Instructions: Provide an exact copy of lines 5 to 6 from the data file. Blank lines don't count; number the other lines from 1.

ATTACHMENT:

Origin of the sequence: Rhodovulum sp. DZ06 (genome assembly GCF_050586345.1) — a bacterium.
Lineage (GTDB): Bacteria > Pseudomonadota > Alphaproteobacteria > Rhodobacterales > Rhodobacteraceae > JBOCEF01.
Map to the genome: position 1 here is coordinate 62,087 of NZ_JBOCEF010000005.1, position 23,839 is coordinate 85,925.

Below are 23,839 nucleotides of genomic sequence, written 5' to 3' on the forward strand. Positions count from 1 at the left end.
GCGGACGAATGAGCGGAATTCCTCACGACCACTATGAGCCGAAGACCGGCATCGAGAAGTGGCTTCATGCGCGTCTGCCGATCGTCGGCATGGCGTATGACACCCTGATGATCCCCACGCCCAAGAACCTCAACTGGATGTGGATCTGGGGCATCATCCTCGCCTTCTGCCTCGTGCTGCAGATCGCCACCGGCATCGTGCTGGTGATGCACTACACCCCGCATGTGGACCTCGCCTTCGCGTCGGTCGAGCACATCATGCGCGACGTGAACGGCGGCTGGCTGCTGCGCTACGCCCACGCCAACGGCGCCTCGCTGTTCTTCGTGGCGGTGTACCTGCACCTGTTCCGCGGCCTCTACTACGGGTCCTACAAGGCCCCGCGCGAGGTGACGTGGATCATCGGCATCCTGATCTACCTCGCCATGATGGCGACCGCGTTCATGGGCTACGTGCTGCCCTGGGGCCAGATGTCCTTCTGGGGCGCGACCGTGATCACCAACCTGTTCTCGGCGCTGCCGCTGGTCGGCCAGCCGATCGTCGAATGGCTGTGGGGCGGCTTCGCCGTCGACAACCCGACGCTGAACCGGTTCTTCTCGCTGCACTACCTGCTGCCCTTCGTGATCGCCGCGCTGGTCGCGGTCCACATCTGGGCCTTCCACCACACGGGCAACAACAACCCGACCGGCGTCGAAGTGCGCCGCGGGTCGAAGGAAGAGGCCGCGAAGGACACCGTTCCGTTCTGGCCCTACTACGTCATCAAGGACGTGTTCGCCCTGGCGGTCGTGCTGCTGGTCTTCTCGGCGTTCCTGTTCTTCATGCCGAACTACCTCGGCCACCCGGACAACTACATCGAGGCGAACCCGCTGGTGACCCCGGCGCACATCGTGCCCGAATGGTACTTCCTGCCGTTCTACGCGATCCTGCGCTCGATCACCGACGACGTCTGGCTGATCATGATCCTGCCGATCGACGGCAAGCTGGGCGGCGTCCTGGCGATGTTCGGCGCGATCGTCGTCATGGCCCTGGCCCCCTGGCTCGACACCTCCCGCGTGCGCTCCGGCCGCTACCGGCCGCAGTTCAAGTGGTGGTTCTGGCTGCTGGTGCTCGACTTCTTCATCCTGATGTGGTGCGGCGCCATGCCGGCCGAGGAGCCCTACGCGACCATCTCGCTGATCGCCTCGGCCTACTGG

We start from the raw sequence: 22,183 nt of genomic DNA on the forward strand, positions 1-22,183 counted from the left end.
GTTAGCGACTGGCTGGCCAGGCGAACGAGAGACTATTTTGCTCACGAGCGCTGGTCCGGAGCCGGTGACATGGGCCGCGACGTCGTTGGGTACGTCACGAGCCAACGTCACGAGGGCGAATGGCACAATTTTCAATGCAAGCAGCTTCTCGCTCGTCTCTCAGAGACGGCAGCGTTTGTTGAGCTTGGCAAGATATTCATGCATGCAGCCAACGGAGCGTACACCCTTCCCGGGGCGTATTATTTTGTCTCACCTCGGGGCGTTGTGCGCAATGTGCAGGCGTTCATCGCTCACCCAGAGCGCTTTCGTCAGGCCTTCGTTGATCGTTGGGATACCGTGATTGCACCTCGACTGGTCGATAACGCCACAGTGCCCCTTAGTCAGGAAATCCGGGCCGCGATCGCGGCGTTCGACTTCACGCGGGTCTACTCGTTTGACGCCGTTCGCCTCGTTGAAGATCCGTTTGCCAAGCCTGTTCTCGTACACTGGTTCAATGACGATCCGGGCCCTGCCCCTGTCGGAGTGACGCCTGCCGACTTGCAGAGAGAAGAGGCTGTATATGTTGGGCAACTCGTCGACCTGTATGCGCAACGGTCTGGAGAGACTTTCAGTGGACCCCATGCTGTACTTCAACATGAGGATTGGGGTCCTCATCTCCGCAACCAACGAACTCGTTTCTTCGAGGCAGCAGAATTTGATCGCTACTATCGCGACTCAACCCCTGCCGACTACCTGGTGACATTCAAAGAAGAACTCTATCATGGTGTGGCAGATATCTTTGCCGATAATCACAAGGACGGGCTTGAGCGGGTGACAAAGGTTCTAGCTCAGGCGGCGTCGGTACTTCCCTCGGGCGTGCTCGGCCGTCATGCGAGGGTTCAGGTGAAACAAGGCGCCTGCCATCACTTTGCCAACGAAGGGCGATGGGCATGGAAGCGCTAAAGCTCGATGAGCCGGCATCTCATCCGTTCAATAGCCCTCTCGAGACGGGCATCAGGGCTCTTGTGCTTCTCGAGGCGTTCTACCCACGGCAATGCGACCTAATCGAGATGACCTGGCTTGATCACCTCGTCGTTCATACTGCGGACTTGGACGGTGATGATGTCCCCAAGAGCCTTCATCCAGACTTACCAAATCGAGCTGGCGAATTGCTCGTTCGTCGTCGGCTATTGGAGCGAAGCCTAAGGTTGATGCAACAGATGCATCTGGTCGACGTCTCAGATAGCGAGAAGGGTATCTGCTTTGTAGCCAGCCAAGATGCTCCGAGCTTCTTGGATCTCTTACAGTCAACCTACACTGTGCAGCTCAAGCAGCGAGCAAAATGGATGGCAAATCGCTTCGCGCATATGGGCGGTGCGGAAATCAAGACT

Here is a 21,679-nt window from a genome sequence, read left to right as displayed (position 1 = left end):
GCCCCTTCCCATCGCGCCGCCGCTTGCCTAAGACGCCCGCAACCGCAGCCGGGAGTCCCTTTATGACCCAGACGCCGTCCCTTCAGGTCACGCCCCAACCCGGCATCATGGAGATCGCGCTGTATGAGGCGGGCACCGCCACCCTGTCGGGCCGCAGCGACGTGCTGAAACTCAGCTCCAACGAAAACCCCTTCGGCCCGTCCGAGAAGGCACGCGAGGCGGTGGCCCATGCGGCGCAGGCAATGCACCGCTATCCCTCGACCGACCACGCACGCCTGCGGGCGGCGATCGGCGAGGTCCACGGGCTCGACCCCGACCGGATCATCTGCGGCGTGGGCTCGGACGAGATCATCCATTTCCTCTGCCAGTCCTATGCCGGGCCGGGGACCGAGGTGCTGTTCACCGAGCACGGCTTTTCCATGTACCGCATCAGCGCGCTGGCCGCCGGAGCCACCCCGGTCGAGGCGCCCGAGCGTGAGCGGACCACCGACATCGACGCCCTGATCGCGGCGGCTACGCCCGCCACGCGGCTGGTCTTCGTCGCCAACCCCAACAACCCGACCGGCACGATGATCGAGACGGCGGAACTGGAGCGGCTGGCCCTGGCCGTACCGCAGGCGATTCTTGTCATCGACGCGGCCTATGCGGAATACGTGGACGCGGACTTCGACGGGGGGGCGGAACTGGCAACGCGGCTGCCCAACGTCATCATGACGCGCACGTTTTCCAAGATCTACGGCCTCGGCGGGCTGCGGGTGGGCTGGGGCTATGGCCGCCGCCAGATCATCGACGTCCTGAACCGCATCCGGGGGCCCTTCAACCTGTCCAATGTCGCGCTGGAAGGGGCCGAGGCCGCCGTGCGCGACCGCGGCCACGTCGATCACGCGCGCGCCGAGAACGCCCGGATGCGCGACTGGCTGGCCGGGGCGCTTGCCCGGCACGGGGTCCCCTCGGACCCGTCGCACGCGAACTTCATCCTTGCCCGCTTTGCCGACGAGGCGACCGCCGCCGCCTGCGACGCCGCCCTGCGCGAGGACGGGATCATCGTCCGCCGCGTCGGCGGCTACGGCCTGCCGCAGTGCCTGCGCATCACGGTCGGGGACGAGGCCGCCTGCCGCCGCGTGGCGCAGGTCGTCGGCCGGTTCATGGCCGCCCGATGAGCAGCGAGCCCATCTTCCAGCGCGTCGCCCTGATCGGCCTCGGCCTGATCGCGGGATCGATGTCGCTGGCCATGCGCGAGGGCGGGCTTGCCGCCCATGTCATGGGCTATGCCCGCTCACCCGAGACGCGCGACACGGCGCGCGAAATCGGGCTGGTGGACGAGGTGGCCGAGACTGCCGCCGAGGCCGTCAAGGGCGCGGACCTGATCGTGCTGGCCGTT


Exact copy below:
GCGGACGAATGAGCGGAATTCCTCACGACCACTATGAGCCGAAGACCGGCATCGAGAAGTGGCTTCATGCGCGTCTGCCGATCGTCGGCATGGCGTATGACACCCTGATGATCCCCACGCCCAAGAACCTCAACTGGATGTGGATCTGGGGCATCATCCTCGCCTTCTGCCTCGTGCTGCAGATCGCCACCGGCATCGTGCTGGTGATGCACTACACCCCGCATGTGGACCTCGCCTTCGCGTCGGTCGAGCACATCATGCGCGACGTGAACGGCGGCTGGCTGCTGCGCTACGCCCACGCCAACGGCGCCTCGCTGTTCTTCGTGGCGGTGTACCTGCACCTGTTCCGCGGCCTCTACTACGGGTCCTACAAGGCCCCGCGCGAGGTGACGTGGATCATCGGCATCCTGATCTACCTCGCCATGATGGCGACCGCGTTCATGGGCTACGTGCTGCCCTGGGGCCAGATGTCCTTCTGGGGCGCGACCGTGATCACCAACCTGTTCTCGGCGCTGCCGCTGGTCGGCCAGCCGATCGTCGAATGGCTGTGGGGCGGCTTCGCCGTCGACAACCCGACGCTGAACCGGTTCTTCTCGCTGCACTACCTGCTGCCCTTCGTGATCGCCGCGCTGGTCGCGGTCCACATCTGGGCCTTCCACCACACGGGCAACAACAACCCGACCGGCGTCGAAGTGCGCCGCGGGTCGAAGGAAGAGGCCGCGAAGGACACCGTTCCGTTCTGGCCCTACTACGTCATCAAGGACGTGTTCGCCCTGGCGGTCGTGCTGCTGGTCTTCTCGGCGTTCCTGTTCTTCATGCCGAACTACCTCGGCCACCCGGACAACTACATCGAGGCGAACCCGCTGGTGACCCCGGCGCACATCGTGCCCGAATGGTACTTCCTGCCGTTCTACGCGATCCTGCGCTCGATCACCGACGACGTCTGGCTGATCATGATCCTGCCGATCGACGGCAAGCTGGGCGGCGTCCTGGCGATGTTCGGCGCGATCGTCGTCATGGCCCTGGCCCCCTGGCTCGACACCTCCCGCGTGCGCTCCGGCCGCTACCGGCCGCAGTTCAAGTGGTGGTTCTGGCTGCTGGTGCTCGACTTCTTCATCCTGATGTGGTGCGGCGCCATGCCGGCCGAGGAGCCCTACGCGACCATCTCGCTGATCGCCTCGGCCTACTGG

We start from the raw sequence: 22,183 nt of genomic DNA on the forward strand, positions 1-22,183 counted from the left end.